To hate your parents, really feel it, is against the judeao-christian ethic, society, and our own inbred belief system.
In my psychiatric practice, countless patients have spent many hours “discovering” how they really feel about their mother and father. Even the most obviously abusive, alcoholic, and violent parent often remains immune to justly deserved hateful feelings. The parent who puts up a good front to the world, but in the privacy of the home is critical, distant, unempathic and devaluing is often more complicated to unravel.
How can you hate the person who gave you life and who you were dependent on? It feels immoral. It’s also crazy-making to know on one level that you can’t stand to be in the presence of a parent and at the same time doubt your right to have those feelings. Without our parents we wouldn’t exist. Often a patient or friend says, “I don’t hate my father. I just can’t talk to him, don’t want to be around him, and wish he’d just disappear. If I never saw him again, it would be okay. But…I don’t hate him.”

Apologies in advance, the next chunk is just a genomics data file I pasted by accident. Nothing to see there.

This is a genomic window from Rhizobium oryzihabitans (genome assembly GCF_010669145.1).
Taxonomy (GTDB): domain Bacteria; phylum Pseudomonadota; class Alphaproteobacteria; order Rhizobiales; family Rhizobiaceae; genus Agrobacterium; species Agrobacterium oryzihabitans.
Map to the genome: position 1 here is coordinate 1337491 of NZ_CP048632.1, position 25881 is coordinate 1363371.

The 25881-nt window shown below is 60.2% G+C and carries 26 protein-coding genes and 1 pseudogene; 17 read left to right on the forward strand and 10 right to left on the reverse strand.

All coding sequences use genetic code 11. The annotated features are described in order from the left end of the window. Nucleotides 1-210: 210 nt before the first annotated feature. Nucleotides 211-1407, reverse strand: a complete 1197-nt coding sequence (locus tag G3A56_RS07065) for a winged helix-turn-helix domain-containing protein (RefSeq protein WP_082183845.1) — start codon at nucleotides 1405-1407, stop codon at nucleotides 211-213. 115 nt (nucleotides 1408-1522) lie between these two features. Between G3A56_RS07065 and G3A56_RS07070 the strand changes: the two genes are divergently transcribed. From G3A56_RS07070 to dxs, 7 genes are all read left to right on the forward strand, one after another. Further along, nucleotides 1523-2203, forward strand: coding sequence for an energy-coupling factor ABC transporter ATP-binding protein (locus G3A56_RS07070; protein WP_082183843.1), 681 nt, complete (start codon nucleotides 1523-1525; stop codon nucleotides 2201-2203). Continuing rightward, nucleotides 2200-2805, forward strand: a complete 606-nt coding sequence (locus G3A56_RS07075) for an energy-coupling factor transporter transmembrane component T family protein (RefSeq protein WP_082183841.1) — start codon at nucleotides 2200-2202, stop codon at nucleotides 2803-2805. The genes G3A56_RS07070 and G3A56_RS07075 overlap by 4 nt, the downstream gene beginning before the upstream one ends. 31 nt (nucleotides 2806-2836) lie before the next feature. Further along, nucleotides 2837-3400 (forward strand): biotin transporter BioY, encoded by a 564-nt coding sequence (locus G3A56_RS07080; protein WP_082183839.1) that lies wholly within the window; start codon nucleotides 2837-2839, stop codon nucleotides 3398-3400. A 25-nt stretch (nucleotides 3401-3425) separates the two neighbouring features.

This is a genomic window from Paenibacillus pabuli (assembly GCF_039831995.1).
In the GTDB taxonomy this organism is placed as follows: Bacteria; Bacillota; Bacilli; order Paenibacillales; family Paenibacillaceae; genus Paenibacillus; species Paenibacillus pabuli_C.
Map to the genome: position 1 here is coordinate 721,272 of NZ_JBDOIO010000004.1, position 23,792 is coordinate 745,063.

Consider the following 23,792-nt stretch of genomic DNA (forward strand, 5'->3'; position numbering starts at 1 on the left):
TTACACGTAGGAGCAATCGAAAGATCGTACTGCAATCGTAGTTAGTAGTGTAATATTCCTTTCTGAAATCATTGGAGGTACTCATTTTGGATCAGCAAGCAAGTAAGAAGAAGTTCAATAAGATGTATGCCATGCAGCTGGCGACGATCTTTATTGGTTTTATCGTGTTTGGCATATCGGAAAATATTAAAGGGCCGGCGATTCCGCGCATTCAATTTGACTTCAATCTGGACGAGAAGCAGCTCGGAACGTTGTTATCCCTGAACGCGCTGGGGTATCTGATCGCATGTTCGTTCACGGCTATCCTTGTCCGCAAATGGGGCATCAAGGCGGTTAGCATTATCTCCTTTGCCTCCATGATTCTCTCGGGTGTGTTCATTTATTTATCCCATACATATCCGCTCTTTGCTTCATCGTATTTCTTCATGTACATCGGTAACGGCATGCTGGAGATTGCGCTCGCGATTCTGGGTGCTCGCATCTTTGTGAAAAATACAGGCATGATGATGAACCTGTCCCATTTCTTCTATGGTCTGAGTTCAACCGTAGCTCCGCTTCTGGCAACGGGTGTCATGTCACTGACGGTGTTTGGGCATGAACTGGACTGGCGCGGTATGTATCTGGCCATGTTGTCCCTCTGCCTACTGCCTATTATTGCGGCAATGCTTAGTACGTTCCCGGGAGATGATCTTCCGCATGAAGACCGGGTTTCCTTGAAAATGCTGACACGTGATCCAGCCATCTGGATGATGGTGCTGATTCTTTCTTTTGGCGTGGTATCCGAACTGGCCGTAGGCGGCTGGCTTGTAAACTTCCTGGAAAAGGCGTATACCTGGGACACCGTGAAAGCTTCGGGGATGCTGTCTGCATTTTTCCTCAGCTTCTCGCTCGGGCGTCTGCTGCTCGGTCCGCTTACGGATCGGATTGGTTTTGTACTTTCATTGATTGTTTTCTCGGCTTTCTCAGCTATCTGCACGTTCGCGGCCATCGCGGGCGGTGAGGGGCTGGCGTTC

Well, how about EXTREME DISLIKE, which to me sounds a lot like HATE. If our parents have earned it, we have the right to our feelings.
In Chasing Backwards, Joe Belmont, a 24 y/o medical student who just learned his mother was killed, struggles with these feelings as he’s being interviewed by Detective Barneggi.
I glance back out the window. The light patterns are hypnotic, cars barreling down Vine Street, streaks of yellow and red swirling about in the darkness. Where will I bury her? What the hell do I do for money? I close my eyes and involuntarily shiver. What kind of asshole thinks about money at a time like this? I grip the coffee mug and picture heaving it through the plate-glass window.
A major bonus about getting in touch with hateful feelings is the possibility that when the hate is dealt with, there is the possibility that love still exists.